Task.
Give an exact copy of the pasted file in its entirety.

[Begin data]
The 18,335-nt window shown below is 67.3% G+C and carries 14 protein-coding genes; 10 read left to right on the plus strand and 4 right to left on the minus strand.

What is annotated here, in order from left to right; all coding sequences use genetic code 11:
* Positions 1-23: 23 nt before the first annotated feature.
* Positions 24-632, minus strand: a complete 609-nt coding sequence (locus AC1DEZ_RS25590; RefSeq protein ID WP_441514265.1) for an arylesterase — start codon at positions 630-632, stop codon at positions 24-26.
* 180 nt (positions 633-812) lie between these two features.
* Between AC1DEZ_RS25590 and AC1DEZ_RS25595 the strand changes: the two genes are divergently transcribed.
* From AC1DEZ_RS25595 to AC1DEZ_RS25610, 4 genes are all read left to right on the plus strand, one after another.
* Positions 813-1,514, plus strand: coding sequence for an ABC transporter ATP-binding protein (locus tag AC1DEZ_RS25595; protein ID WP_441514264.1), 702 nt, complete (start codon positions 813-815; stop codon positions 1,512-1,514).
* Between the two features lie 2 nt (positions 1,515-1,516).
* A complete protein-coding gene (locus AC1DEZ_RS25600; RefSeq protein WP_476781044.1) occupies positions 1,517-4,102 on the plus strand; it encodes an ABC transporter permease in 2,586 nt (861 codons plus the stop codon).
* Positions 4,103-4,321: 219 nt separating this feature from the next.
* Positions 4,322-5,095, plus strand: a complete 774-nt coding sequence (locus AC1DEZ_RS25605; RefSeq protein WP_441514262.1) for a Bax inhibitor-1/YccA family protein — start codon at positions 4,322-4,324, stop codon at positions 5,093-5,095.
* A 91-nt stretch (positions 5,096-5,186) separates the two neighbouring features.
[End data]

The 18,335-nt window shown below is 67.3% G+C and carries 14 protein-coding genes; 10 read left to right on the plus strand and 4 right to left on the minus strand.

What is annotated here, in order from left to right; all coding sequences use genetic code 11:
* Positions 1-23: 23 nt before the first annotated feature.
* Positions 24-632, minus strand: a complete 609-nt coding sequence (locus AC1DEZ_RS25590; RefSeq protein ID WP_441514265.1) for an arylesterase — start codon at positions 630-632, stop codon at positions 24-26.
* 180 nt (positions 633-812) lie between these two features.
* Between AC1DEZ_RS25590 and AC1DEZ_RS25595 the strand changes: the two genes are divergently transcribed.
* From AC1DEZ_RS25595 to AC1DEZ_RS25610, 4 genes are all read left to right on the plus strand, one after another.
* Positions 813-1,514, plus strand: coding sequence for an ABC transporter ATP-binding protein (locus tag AC1DEZ_RS25595; protein ID WP_441514264.1), 702 nt, complete (start codon positions 813-815; stop codon positions 1,512-1,514).
* Between the two features lie 2 nt (positions 1,515-1,516).
* A complete protein-coding gene (locus AC1DEZ_RS25600; RefSeq protein WP_476781044.1) occupies positions 1,517-4,102 on the plus strand; it encodes an ABC transporter permease in 2,586 nt (861 codons plus the stop codon).
* Positions 4,103-4,321: 219 nt separating this feature from the next.
* Positions 4,322-5,095, plus strand: a complete 774-nt coding sequence (locus AC1DEZ_RS25605; RefSeq protein WP_441514262.1) for a Bax inhibitor-1/YccA family protein — start codon at positions 4,322-4,324, stop codon at positions 5,093-5,095.
* A 91-nt stretch (positions 5,096-5,186) separates the two neighbouring features.